If you’re thinking about escaping the mundane this summer, multiple apps are promoting new features that should make traveling a little easier or safer, but your mileage on each may vary depending on which routes you take and whether you’re flying solo.
Google Maps announced it had finally introduced a feature to show toll prices for both Android and iOS users. Tolls are available on just 2,000 roads in the US, Japan and Indonesia, though the company promised more countries would come “soon”.
The app shows the estimated price based on whether or not you have a toll pass, the day of the week and the time you are expected to go through the toll. You must go to the settings of the app to change whether the price is displayed with or without toll pass. The new feature was originally announced in April† There is probably a few features of Google Maps that can make life easier if you’re planning a trip this summer.
When we tried the app, we found that it showed toll prices for some roads leading from our New York City office, but not others. The app showed the toll for the Lincoln Tunnel westbound to Pennsylvania. It offered no tolls if you decide to take the Mario M. Cuomo Bridge when traveling north through the Bronx. Gizmodo contacted Google to ask for a list of which roads were included, but we didn’t hear back immediately.
Airbnb also announced new app features for individual travelers on Monday. When booking, the app can send a trusted contact the location and itinerary for where you’re staying. For those booking as a solo guest, the app promotes a “one-touch” ability to share check-in, check-out and property address.
In addition, the app should provide suggestions for questions to ask hosts after a reservation has been confirmed. The prompts appear in-text and include questions about the neighborhood, whether there will be other people at the site, and whether help will be available during the stay.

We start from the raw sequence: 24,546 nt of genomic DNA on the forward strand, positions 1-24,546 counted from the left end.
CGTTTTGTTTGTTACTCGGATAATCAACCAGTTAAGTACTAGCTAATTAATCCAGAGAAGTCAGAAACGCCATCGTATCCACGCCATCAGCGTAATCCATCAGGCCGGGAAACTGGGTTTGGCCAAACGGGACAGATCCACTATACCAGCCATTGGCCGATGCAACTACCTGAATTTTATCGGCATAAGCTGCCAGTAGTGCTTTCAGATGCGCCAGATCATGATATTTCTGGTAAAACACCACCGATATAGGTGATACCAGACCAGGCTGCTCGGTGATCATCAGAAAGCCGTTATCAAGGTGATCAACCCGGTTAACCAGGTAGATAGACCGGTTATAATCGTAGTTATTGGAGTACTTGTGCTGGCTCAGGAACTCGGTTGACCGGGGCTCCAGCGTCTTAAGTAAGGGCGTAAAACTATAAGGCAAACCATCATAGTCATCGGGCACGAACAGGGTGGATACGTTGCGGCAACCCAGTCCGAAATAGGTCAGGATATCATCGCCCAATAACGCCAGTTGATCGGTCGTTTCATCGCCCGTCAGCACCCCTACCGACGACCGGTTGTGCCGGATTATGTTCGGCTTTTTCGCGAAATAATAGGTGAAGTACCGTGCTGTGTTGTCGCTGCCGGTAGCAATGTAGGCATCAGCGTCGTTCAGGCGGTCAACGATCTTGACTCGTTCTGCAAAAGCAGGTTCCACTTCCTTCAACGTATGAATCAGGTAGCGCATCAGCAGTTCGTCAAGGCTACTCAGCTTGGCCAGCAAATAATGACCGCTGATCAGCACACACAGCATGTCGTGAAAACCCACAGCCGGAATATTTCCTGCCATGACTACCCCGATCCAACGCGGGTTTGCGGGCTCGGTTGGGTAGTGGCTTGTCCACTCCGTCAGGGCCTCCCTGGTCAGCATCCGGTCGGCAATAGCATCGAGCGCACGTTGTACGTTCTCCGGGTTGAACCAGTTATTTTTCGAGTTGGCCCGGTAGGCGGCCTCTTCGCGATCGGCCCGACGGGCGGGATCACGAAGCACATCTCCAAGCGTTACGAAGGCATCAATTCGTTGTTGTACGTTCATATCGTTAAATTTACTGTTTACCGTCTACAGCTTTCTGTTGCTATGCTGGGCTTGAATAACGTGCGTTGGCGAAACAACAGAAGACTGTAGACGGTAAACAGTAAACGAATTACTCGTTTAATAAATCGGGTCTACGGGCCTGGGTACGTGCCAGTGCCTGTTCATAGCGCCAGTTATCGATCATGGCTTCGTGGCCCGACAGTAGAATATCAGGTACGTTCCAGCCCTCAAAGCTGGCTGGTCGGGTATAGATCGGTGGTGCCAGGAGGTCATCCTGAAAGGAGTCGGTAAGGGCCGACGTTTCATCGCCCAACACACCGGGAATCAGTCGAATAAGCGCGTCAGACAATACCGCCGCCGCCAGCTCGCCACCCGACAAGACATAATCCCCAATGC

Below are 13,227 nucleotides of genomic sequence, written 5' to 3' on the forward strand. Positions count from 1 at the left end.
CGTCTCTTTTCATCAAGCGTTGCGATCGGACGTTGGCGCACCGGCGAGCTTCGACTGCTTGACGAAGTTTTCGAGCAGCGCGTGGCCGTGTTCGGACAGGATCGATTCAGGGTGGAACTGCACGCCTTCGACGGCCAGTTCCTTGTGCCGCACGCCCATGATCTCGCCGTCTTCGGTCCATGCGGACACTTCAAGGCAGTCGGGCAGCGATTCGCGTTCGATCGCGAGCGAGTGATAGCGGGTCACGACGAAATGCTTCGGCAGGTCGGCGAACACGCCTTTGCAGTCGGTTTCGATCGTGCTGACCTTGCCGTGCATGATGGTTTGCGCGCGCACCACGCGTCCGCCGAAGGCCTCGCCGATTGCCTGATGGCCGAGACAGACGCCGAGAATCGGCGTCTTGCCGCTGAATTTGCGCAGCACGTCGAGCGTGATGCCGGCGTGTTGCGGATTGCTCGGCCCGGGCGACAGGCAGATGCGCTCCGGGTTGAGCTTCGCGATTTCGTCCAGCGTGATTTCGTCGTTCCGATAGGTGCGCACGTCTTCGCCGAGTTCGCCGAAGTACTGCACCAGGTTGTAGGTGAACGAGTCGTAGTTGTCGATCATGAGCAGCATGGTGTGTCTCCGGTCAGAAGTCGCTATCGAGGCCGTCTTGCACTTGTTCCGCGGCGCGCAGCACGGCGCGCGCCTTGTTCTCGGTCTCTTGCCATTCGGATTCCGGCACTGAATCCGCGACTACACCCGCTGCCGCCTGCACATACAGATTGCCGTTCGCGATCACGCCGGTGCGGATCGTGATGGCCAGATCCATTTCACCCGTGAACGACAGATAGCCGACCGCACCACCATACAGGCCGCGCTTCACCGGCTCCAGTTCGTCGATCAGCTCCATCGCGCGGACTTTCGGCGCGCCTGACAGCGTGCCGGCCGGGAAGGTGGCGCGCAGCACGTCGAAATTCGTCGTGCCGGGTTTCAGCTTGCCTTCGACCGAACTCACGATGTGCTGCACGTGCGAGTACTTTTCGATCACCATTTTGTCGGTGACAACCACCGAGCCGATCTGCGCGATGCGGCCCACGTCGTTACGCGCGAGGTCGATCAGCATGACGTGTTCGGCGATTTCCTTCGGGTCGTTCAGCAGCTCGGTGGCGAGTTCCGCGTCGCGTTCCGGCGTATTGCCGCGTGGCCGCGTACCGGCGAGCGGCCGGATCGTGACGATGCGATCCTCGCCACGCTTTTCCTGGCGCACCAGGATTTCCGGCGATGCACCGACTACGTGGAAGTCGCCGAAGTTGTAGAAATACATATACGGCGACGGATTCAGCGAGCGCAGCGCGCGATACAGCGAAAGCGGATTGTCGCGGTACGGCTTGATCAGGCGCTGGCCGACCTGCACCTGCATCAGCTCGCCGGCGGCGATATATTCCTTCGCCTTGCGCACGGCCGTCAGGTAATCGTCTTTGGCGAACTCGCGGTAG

It has been accompanied by a flood of people who have decided to travel alone in recent years, probably as a result of the prolonged pandemic quarantines. The companies news item said 26% of all nights booked in 2021 were from people going alone, while more than 50% of nights booked for long-term stays in the first quarter of this year also went alone.
So with that growth in travelers and the wave of Airbnb listings (that reportedly in number apartments in New York City) these features could be more useful. A Twitter user who goes by @foxytaughtyou wrote on Sunday that she and a friend were staying at an Airbnb in Philadelphia where hidden cameras had been placed around the bedroom and bathroom. The user claimed that when they tried to contact the hosts they went unanswered. In further posts, the user claimed that the listing had been removed. A company spokesperson told the independent that they suspended the host and removed the listing while investigating the report.
However, that leaves open the question of why this safety feature is only available to individual travelers. Asked if the company has plans to expand the feature, an Airbnb spokesperson said: “Our focus right now is on developing and improving this feature for individual travelers, and then we’ll consider whether this is a concept.” that we can expand to other types of travelers.”
The feature will initially only be available to English-speaking guests, but the company wrote that it will roll out the feature in more countries and languages over time and eventually expand to full home listings.
“We hope this new product will better equip individual travelers on Airbnb to be more informed travelers by getting their pre-trip questions answered, giving them a better understanding of their environment, and informing the important people in their lives about where they will be. and for how long,” the company wrote.
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